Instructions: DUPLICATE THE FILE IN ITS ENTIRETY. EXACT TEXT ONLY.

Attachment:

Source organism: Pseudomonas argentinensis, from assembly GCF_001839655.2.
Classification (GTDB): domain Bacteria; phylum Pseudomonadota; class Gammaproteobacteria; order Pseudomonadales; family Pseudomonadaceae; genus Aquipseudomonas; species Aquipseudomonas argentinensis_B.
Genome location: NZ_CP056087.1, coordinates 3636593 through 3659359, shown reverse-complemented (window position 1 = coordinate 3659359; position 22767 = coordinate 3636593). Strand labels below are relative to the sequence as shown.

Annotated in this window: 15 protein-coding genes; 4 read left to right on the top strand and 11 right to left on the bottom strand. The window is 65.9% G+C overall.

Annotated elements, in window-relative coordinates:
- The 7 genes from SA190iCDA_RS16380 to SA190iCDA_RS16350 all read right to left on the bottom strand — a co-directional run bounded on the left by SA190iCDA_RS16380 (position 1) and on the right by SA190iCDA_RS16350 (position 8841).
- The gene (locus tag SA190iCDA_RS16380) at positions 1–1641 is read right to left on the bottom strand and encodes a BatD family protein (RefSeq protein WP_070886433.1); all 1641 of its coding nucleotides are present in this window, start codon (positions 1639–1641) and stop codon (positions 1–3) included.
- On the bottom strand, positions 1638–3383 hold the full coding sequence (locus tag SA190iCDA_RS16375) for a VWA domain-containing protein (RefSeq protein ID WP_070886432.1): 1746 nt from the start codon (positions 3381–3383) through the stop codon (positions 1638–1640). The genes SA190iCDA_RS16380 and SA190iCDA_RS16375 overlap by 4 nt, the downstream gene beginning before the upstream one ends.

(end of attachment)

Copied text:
Source organism: Pseudomonas argentinensis, from assembly GCF_001839655.2.
Classification (GTDB): domain Bacteria; phylum Pseudomonadota; class Gammaproteobacteria; order Pseudomonadales; family Pseudomonadaceae; genus Aquipseudomonas; species Aquipseudomonas argentinensis_B.
Genome location: NZ_CP056087.1, coordinates 3636593 through 3659359, shown reverse-complemented (window position 1 = coordinate 3659359; position 22767 = coordinate 3636593). Strand labels below are relative to the sequence as shown.

Annotated in this window: 15 protein-coding genes; 4 read left to right on the top strand and 11 right to left on the bottom strand. The window is 65.9% G+C overall.

Annotated elements, in window-relative coordinates:
- The 7 genes from SA190iCDA_RS16380 to SA190iCDA_RS16350 all read right to left on the bottom strand — a co-directional run bounded on the left by SA190iCDA_RS16380 (position 1) and on the right by SA190iCDA_RS16350 (position 8841).
- The gene (locus tag SA190iCDA_RS16380) at positions 1–1641 is read right to left on the bottom strand and encodes a BatD family protein (RefSeq protein WP_070886433.1); all 1641 of its coding nucleotides are present in this window, start codon (positions 1639–1641) and stop codon (positions 1–3) included.
- On the bottom strand, positions 1638–3383 hold the full coding sequence (locus tag SA190iCDA_RS16375) for a VWA domain-containing protein (RefSeq protein ID WP_070886432.1): 1746 nt from the start codon (positions 3381–3383) through the stop codon (positions 1638–1640). The genes SA190iCDA_RS16380 and SA190iCDA_RS16375 overlap by 4 nt, the downstream gene beginning before the upstream one ends.